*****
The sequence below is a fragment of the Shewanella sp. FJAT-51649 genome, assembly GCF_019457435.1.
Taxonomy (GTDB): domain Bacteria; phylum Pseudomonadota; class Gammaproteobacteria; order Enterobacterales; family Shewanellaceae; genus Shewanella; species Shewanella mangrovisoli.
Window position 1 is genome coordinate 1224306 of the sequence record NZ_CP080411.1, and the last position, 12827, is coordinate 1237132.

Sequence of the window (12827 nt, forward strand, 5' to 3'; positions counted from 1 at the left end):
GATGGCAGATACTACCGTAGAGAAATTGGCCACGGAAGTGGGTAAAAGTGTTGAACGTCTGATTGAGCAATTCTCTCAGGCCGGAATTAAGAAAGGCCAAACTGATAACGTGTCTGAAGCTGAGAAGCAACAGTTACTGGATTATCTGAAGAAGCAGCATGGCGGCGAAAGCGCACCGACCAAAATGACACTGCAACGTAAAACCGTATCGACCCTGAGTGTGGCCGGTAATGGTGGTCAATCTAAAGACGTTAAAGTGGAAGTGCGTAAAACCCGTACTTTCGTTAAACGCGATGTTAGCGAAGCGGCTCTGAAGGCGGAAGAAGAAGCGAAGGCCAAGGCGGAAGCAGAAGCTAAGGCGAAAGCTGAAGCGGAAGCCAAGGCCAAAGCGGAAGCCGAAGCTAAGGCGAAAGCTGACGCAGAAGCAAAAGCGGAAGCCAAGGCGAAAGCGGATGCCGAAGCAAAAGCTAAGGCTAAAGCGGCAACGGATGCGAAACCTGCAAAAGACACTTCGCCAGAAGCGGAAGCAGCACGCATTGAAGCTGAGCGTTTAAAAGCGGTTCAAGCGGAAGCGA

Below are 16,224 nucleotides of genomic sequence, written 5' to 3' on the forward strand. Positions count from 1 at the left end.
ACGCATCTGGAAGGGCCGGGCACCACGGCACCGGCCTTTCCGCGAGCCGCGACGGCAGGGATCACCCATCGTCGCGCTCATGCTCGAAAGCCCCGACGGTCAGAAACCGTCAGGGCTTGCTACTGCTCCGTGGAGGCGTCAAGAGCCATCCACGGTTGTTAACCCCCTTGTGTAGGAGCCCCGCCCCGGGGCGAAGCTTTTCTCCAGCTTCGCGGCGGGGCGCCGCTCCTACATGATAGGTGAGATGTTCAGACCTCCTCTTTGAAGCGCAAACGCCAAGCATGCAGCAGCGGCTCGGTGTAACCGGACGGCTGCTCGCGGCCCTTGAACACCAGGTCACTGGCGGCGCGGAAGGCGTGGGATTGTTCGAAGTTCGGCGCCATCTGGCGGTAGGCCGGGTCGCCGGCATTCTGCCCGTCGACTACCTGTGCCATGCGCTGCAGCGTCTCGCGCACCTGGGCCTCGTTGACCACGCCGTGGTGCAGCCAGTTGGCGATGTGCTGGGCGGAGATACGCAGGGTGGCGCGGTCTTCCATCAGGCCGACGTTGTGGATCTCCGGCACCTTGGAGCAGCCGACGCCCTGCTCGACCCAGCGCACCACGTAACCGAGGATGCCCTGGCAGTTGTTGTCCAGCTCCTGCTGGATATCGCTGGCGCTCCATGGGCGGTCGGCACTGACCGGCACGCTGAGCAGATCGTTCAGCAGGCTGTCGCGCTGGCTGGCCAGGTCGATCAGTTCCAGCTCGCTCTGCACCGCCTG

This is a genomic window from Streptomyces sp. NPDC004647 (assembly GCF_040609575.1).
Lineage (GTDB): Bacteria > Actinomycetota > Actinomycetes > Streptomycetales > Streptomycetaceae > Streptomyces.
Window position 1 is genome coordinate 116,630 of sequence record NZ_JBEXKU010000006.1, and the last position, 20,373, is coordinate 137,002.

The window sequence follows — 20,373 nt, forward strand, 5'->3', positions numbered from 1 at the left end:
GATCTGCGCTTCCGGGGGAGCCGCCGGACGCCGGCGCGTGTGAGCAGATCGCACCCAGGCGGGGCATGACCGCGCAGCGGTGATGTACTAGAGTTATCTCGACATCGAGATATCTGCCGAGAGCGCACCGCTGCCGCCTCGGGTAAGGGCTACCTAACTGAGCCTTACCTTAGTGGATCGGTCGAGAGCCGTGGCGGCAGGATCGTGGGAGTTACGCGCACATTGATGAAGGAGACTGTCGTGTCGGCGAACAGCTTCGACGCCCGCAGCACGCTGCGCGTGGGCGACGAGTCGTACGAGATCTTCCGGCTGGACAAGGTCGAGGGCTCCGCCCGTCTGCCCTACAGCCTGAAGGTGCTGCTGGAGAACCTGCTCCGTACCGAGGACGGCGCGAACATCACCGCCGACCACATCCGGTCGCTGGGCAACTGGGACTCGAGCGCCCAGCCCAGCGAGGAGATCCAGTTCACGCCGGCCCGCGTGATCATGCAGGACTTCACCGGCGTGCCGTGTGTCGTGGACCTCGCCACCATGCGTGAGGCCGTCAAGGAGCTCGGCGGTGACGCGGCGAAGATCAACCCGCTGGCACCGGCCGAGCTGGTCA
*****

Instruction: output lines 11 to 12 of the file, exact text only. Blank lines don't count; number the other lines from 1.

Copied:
The window sequence follows — 20,373 nt, forward strand, 5'->3', positions numbered from 1 at the left end:
GATCTGCGCTTCCGGGGGAGCCGCCGGACGCCGGCGCGTGTGAGCAGATCGCACCCAGGCGGGGCATGACCGCGCAGCGGTGATGTACTAGAGTTATCTCGACATCGAGATATCTGCCGAGAGCGCACCGCTGCCGCCTCGGGTAAGGGCTACCTAACTGAGCCTTACCTTAGTGGATCGGTCGAGAGCCGTGGCGGCAGGATCGTGGGAGTTACGCGCACATTGATGAAGGAGACTGTCGTGTCGGCGAACAGCTTCGACGCCCGCAGCACGCTGCGCGTGGGCGACGAGTCGTACGAGATCTTCCGGCTGGACAAGGTCGAGGGCTCCGCCCGTCTGCCCTACAGCCTGAAGGTGCTGCTGGAGAACCTGCTCCGTACCGAGGACGGCGCGAACATCACCGCCGACCACATCCGGTCGCTGGGCAACTGGGACTCGAGCGCCCAGCCCAGCGAGGAGATCCAGTTCACGCCGGCCCGCGTGATCATGCAGGACTTCACCGGCGTGCCGTGTGTCGTGGACCTCGCCACCATGCGTGAGGCCGTCAAGGAGCTCGGCGGTGACGCGGCGAAGATCAACCCGCTGGCACCGGCCGAGCTGGTCA